Todays obsession with the brain as a pseudoscientific tag line for all things drives me nuts. Yes, we have a brain. Do we really know how it is involved in our conscious, cognitive, behavioural and emotional selves. No.
Insert rant… more eloquently done by Ana Todorovic in her blog “Do psychologists need a brain”
Would knowing more about the brain change anything? I’m not convinced. Just like understanding muscles might make some tiny difference to elite athletes but hasn’t helped in muscular dystrophies.
It seems fairly straight forward to me, that if I go to the gym and do arm curls my biceps will get bigger. And so it follows that if we recurrently practice something, the bit of our brain we are working with will get developed.
I went looking for a study I heard about in the ’80’s when I was at medical school. This study found that London taxi drivers had an overdeveloped part of their brain responsible for spatial awareness. As I embarked on this search I tried to recall if we even had CT scans in the 80’s and braced myself for some macabre post mortem study.
What I found was something much more recent, and my confession is that I found it interesting and thought provoking, raising useful questions for doing therapy.
Talent in the taxi: a model system for exploring expertise. Katherine Woollett et al 2009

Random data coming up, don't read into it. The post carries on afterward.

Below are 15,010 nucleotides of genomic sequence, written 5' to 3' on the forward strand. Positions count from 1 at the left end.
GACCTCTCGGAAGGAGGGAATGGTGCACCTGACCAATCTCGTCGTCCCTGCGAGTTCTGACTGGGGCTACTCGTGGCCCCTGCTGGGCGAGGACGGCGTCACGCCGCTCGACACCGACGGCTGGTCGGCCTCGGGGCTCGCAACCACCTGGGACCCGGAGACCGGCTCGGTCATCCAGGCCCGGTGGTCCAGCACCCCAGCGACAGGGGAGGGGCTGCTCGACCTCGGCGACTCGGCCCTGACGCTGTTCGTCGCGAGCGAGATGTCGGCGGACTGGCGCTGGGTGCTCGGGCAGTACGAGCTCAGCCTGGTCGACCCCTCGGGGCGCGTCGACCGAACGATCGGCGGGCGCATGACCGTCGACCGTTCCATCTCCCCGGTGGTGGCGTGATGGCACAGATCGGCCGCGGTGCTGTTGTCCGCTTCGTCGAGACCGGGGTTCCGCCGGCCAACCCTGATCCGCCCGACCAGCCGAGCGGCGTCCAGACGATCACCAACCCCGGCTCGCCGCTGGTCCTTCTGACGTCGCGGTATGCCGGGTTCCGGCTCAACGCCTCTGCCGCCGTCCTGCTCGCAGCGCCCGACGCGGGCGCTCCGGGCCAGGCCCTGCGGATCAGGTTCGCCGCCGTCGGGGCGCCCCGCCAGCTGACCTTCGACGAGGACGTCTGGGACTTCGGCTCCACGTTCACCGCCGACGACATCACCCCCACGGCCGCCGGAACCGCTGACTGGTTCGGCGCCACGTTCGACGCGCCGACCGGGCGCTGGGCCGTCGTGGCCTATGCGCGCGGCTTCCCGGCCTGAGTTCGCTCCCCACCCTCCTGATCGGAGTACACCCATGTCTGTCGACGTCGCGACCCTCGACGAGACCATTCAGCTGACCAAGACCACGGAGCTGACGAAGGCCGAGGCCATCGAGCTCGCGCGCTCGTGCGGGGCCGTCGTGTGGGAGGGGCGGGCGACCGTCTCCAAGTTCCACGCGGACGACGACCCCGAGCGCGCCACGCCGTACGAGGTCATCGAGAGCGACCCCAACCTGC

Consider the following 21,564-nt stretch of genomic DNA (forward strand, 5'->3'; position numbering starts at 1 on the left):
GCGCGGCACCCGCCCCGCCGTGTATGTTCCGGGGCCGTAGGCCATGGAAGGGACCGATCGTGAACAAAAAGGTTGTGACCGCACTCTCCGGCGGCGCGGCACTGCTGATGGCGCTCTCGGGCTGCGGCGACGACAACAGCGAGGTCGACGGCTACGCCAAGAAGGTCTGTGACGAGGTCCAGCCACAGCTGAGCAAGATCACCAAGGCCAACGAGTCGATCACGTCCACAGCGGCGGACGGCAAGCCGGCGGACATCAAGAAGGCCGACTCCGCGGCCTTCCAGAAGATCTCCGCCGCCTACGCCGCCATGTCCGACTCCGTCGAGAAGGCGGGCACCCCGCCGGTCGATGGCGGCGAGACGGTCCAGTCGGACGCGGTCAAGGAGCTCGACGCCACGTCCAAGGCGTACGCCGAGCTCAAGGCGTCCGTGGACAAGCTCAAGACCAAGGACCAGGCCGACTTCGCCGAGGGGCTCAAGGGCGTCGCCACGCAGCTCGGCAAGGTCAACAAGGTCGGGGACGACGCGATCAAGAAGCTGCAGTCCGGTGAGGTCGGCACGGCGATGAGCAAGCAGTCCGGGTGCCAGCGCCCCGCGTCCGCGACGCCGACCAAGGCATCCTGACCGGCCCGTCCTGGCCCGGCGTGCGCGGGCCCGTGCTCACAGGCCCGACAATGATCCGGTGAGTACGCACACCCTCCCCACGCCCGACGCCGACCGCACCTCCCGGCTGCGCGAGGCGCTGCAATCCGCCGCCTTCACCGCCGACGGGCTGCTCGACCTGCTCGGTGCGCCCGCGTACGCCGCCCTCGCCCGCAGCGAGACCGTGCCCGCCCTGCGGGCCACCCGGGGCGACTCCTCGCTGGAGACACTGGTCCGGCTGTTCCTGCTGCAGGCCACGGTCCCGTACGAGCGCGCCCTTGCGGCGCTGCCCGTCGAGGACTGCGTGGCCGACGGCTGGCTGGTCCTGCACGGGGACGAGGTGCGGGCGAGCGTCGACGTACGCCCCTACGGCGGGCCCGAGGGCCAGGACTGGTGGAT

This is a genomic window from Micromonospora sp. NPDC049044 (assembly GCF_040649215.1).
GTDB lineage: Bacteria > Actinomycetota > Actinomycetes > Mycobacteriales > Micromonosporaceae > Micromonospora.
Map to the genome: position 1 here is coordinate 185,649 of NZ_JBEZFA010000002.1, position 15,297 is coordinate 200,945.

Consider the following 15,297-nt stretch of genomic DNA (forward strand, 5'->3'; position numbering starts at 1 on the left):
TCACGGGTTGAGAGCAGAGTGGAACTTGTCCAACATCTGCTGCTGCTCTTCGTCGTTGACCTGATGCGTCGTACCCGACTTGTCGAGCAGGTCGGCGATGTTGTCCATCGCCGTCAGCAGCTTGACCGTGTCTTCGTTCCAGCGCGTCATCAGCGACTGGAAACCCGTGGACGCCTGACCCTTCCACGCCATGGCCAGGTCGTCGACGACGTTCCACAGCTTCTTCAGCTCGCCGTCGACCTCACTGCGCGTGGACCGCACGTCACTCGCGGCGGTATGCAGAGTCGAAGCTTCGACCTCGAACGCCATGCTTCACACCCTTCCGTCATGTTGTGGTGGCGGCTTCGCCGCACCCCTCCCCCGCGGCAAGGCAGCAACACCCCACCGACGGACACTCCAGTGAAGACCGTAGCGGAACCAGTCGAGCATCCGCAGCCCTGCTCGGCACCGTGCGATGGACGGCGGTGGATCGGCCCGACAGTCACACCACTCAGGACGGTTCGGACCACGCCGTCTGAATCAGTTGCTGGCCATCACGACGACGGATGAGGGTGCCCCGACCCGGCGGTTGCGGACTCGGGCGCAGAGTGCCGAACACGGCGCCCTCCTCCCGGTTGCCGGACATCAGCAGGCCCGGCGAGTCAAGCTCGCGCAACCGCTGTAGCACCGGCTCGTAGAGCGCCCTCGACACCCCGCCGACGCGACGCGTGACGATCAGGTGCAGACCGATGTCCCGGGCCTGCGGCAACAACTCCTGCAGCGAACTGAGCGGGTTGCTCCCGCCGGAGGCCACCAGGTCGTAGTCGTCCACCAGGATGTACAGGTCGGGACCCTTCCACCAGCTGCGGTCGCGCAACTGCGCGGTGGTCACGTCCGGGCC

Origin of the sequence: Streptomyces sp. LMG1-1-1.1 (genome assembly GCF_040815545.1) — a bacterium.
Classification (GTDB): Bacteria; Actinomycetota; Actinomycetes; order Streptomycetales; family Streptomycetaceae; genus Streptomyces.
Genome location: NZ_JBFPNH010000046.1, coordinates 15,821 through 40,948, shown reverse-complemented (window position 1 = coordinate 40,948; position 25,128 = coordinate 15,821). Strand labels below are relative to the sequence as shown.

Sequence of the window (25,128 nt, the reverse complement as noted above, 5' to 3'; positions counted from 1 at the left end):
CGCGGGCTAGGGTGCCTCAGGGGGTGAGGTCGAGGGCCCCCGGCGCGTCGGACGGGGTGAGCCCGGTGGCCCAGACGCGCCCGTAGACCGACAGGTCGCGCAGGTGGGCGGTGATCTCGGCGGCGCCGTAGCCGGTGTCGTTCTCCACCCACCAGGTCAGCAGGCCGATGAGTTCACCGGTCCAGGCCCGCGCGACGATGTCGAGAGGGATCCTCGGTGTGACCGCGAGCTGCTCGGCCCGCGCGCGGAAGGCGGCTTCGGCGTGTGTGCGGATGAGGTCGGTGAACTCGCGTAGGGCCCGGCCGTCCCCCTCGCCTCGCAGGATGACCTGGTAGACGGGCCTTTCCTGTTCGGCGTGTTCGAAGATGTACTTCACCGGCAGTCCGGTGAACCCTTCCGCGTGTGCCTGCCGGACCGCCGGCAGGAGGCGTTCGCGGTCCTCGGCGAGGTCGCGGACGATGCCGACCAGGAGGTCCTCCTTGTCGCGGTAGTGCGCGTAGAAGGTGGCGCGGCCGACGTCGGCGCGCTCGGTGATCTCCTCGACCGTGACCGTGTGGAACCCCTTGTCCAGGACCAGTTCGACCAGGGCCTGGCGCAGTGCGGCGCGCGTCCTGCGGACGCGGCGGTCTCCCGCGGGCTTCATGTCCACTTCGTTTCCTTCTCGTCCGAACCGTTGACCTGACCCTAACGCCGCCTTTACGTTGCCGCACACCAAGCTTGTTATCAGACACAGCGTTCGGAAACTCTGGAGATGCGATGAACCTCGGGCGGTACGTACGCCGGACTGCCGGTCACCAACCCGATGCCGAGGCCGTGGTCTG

They studied London taxi drivers and found that people of average IQ can develop expertise to an exceptional level, and this was associated with developing more grey matter in their posterior hippocampus, an area related to spatial awareness and navigation. The down side, as seen with autism where there can be exceptional abilities at the expense of social cognition and executive functions, and some expert musicians who suffer focal dystonia, the taxi drivers performed poorly on tests of spatial memory and delayed recall, as well as acquiring and retaining other types of new information. They also lost grey matter in their anterior hippocampus associated with worse anterograde associative memory.
Interestingly both the positive and negative grey matter changes began to revert after the drivers retired.
London bus drivers, in comparison, had no hippocampal changes, and this was explained by the different expertise required to follow prescribed bus routes versus being required to learn the layout of all 25,000 streets and thousands of places of interest in London.
A follow up study in 2011: Acquiring “the Knowledge” of London’s Layout Drives Structural Brain Changes tracked individuals of average IQ over the time of their training and found that those who qualified demonstrated a structural increase in grey matter in their posterior hippocampus and concomitant changes to their memory profile, but there were no changes in those who failed the test, or those in the control group.
Some useful questions for working with clients:
One of the most reproducible findings for structural brain changes in PTSD is reduction in hippocampal volume. This has also been found in major depression, schizophrenia, and in bipolar where a correlation with verbal memory deficit has been shown.
Most people who are stressed or depressed report poor memory. I wonder if you practiced being stressed or depressed you could shrink your hippocampus.
What if reversing those changes were as simple as retiring from taxi driving?
Is it just a matter of use it or lose it?… or better still, lose it or use it…
What we practice we get good at. What are we practicing if we are depressed, anxious, obsessed, paranoid…
What could we practice instead?
What do you think?